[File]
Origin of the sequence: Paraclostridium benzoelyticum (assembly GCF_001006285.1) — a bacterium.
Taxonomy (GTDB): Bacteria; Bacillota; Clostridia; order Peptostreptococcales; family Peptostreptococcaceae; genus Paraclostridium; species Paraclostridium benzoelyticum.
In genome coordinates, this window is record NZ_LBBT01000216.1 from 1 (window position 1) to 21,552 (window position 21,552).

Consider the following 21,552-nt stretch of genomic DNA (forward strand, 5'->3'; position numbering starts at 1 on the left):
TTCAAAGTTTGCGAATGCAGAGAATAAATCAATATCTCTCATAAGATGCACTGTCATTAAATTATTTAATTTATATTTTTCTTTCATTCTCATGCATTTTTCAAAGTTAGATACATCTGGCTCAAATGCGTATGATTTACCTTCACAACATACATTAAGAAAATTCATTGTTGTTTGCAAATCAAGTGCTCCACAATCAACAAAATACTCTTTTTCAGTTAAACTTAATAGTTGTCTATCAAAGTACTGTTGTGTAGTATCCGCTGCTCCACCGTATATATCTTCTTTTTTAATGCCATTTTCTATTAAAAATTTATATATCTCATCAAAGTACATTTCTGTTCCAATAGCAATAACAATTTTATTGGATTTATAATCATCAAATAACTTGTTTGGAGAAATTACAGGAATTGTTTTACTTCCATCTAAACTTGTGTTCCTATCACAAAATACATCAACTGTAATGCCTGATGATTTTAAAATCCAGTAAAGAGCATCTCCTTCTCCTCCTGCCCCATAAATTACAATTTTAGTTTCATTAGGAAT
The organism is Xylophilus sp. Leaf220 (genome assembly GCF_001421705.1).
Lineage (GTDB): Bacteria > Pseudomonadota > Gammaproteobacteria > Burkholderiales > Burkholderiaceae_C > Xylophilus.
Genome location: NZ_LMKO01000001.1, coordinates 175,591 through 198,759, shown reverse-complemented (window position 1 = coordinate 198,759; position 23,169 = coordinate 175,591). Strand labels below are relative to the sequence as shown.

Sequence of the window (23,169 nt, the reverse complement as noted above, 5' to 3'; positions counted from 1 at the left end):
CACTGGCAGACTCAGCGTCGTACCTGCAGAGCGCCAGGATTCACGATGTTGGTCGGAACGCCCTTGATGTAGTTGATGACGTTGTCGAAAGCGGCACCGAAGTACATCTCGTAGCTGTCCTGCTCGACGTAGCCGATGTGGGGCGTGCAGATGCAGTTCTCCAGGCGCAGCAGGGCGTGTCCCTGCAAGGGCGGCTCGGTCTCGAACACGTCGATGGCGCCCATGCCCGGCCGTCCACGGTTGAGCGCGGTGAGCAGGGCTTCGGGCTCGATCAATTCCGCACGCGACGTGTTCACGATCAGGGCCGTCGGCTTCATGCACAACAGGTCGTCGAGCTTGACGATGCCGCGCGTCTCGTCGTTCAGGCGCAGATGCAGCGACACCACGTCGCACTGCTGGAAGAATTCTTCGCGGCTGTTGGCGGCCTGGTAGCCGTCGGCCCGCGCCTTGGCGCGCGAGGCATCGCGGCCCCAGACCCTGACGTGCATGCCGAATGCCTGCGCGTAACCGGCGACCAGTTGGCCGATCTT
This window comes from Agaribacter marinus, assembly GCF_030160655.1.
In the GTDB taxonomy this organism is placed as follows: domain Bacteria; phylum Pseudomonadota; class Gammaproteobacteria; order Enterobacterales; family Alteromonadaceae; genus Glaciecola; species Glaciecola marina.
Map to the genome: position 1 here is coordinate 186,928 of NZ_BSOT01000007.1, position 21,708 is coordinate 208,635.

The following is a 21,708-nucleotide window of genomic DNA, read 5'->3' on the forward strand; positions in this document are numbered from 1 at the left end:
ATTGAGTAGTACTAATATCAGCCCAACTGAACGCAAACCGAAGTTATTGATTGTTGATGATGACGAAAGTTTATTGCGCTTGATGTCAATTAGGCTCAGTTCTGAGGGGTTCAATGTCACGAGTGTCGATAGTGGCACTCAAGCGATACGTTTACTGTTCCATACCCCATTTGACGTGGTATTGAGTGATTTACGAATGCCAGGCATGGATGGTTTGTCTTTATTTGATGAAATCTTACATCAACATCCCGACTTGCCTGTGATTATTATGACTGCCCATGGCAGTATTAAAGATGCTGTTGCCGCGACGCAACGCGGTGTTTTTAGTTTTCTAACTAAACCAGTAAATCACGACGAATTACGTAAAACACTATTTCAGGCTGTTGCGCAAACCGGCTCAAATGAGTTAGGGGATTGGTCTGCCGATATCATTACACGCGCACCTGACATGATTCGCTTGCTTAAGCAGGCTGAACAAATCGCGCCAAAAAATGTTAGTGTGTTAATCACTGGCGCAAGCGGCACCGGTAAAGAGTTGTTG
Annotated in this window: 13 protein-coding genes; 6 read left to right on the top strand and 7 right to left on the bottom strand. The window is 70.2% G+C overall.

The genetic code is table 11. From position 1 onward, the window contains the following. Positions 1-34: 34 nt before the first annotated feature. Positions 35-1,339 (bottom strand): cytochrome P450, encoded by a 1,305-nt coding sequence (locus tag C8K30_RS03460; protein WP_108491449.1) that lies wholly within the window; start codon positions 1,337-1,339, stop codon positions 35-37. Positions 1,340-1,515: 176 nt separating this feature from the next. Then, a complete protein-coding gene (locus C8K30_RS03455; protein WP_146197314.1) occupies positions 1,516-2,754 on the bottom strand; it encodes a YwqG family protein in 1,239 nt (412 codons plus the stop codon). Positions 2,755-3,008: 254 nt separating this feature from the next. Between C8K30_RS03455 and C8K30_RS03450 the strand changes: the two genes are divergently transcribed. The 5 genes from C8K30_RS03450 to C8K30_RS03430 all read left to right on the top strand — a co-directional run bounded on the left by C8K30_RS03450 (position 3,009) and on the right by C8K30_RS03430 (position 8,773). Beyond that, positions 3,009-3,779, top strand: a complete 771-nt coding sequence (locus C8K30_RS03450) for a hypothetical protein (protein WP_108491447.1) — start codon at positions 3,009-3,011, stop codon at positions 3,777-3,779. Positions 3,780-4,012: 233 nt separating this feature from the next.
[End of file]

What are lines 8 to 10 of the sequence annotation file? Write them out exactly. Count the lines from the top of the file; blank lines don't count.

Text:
Genome location: NZ_LMKO01000001.1, coordinates 175,591 through 198,759, shown reverse-complemented (window position 1 = coordinate 198,759; position 23,169 = coordinate 175,591). Strand labels below are relative to the sequence as shown.

Sequence of the window (23,169 nt, the reverse complement as noted above, 5' to 3'; positions counted from 1 at the left end):
CACTGGCAGACTCAGCGTCGTACCTGCAGAGCGCCAGGATTCACGATGTTGGTCGGAACGCCCTTGATGTAGTTGATGACGTTGTCGAAAGCGGCACCGAAGTACATCTCGTAGCTGTCCTGCTCGACGTAGCCGATGTGGGGCGTGCAGATGCAGTTCTCCAGGCGCAGCAGGGCGTGTCCCTGCAAGGGCGGCTCGGTCTCGAACACGTCGATGGCGCCCATGCCCGGCCGTCCACGGTTGAGCGCGGTGAGCAGGGCTTCGGGCTCGATCAATTCCGCACGCGACGTGTTCACGATCAGGGCCGTCGGCTTCATGCACAACAGGTCGTCGAGCTTGACGATGCCGCGCGTCTCGTCGTTCAGGCGCAGATGCAGCGACACCACGTCGCACTGCTGGAAGAATTCTTCGCGGCTGTTGGCGGCCTGGTAGCCGTCGGCCCGCGCCTTGGCGCGCGAGGCATCGCGGCCCCAGACCCTGACGTGCATGCCGAATGCCTGCGCGTAACCGGCGACCAGTTGGCCGATCTT